Primark is better at public relations than at honoring its obligations to suppliers and workers
April 29, 2020
Notwithstanding Primark’s April 20 announcement that it will pay for some apparel orders it previously canceled, the company remains on the list of brands and retailers that have not committed to honor their obligations in full. Though public pressure has led Primark to improve its position somewhat since the outset of the crisis when it canceled orders across the board without payment, its current approach falls well short of a commitment to pay in full for all orders in process or completed.
In its announcement, Primark pledged to pay for about $460 million dollars in orders it had previously canceled. Primark did not, however, disclose what percentage of its total unpaid commitments this figure represents. It is clear from communications with suppliers that there are additional orders, worth hundreds of millions of dollars more, for which Primark has made no commitment to pay. This will mean large-scale financial damage for suppliers and lost jobs for workers.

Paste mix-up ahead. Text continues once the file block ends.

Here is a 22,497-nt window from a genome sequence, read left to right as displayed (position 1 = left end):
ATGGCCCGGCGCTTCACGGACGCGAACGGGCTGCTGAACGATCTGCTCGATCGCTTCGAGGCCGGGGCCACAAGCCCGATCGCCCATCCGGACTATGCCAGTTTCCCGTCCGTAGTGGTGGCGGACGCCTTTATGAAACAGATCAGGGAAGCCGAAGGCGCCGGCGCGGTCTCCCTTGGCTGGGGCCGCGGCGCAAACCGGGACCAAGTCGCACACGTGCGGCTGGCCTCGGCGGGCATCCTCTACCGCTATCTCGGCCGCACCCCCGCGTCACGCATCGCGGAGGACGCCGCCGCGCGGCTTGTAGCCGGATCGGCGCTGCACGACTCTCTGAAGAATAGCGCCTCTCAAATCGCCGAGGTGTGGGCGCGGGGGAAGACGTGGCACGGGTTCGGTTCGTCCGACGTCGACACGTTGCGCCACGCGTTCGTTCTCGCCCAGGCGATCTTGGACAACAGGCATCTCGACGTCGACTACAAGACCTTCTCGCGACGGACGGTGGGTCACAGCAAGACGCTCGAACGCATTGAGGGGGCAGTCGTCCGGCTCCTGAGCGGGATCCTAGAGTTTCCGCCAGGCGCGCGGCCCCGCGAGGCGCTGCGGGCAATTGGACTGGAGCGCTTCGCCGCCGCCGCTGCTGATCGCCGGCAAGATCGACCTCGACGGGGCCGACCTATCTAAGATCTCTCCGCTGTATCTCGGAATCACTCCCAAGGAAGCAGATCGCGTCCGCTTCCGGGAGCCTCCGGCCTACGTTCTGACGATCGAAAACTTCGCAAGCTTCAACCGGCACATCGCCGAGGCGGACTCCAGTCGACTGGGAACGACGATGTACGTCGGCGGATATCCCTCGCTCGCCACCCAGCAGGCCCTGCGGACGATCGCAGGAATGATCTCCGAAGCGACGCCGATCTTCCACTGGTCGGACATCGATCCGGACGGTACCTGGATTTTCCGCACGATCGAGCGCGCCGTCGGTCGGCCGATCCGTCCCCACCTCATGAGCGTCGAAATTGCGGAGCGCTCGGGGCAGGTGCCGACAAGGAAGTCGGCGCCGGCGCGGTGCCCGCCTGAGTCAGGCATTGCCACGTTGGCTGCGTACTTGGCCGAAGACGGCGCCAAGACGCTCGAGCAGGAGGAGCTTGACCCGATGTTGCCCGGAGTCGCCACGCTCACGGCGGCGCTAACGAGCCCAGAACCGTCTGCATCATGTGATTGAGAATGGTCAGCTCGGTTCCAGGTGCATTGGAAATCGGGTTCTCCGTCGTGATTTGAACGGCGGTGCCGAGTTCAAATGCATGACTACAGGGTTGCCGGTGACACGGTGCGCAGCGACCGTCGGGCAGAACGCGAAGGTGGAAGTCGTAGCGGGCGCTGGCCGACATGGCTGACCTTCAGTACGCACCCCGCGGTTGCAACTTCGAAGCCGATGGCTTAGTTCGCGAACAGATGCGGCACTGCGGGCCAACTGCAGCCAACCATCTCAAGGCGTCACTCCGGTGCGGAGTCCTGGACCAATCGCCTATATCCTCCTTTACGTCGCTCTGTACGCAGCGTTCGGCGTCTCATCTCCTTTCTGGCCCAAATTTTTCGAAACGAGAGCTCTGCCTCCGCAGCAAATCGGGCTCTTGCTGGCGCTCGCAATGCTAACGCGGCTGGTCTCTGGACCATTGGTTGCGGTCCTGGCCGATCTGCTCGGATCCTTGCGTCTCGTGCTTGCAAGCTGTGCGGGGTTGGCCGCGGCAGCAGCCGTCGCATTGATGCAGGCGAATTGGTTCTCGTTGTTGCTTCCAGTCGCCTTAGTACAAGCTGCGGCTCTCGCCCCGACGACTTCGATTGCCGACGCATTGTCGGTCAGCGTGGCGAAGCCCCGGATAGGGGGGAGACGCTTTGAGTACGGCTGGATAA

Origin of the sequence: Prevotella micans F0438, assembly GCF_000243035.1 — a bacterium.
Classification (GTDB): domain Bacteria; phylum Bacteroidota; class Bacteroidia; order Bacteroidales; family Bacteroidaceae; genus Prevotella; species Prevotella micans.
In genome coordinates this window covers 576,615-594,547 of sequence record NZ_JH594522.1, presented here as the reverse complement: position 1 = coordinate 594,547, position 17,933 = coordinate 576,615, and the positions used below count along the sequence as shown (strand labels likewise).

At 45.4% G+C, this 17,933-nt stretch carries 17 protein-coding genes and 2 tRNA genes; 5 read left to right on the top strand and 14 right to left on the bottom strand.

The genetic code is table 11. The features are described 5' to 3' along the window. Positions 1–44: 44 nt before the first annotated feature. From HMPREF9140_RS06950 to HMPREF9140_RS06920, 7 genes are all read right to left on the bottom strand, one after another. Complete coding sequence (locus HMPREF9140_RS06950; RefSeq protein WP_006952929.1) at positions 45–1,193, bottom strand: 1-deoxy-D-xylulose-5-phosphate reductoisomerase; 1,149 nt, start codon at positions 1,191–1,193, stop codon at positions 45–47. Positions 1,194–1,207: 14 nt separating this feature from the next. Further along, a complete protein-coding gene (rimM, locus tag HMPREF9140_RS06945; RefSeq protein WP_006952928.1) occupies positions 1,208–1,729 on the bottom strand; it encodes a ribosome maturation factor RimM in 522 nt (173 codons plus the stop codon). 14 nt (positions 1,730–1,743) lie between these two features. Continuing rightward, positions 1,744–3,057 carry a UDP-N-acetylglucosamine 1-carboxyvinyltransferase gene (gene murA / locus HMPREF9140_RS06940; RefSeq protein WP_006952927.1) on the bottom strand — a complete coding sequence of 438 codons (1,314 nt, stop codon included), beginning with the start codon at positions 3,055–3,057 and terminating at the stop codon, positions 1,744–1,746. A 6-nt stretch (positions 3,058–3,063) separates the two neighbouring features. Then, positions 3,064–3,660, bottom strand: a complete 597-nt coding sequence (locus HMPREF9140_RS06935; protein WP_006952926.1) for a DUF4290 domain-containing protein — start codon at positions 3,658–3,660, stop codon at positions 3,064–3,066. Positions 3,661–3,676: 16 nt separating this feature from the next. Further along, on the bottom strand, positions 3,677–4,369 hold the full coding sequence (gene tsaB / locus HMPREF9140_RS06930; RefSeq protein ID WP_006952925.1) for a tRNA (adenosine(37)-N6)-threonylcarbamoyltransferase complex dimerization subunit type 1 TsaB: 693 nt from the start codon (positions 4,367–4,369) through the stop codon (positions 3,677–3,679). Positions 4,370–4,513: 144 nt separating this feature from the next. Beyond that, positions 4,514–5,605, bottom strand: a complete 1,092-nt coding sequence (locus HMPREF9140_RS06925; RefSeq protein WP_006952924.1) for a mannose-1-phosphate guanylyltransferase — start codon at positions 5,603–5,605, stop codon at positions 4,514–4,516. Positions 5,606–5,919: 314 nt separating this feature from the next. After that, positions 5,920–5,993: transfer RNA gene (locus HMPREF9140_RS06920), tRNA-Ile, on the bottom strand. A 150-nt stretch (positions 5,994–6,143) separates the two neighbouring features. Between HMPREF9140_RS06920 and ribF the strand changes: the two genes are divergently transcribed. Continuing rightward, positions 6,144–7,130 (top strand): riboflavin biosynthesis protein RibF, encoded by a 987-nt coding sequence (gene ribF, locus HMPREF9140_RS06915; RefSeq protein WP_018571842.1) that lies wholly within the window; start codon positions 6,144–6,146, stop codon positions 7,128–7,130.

Moreover, on the orders for which Primark has agreed to pay, it is doing so on a drastically delayed payment schedule. Primark itself won’t pay a penny for any of these clothes until autumn 2020, preserving its own cash flow, and that of its already cash-rich corporate parent, Associated British Foods, at the expense of suppliers a tiny fraction of their size.
As a result of the unpaid commitments and the extensive payment delays, many Primark supplier factories will likely close and terminate workers en masse.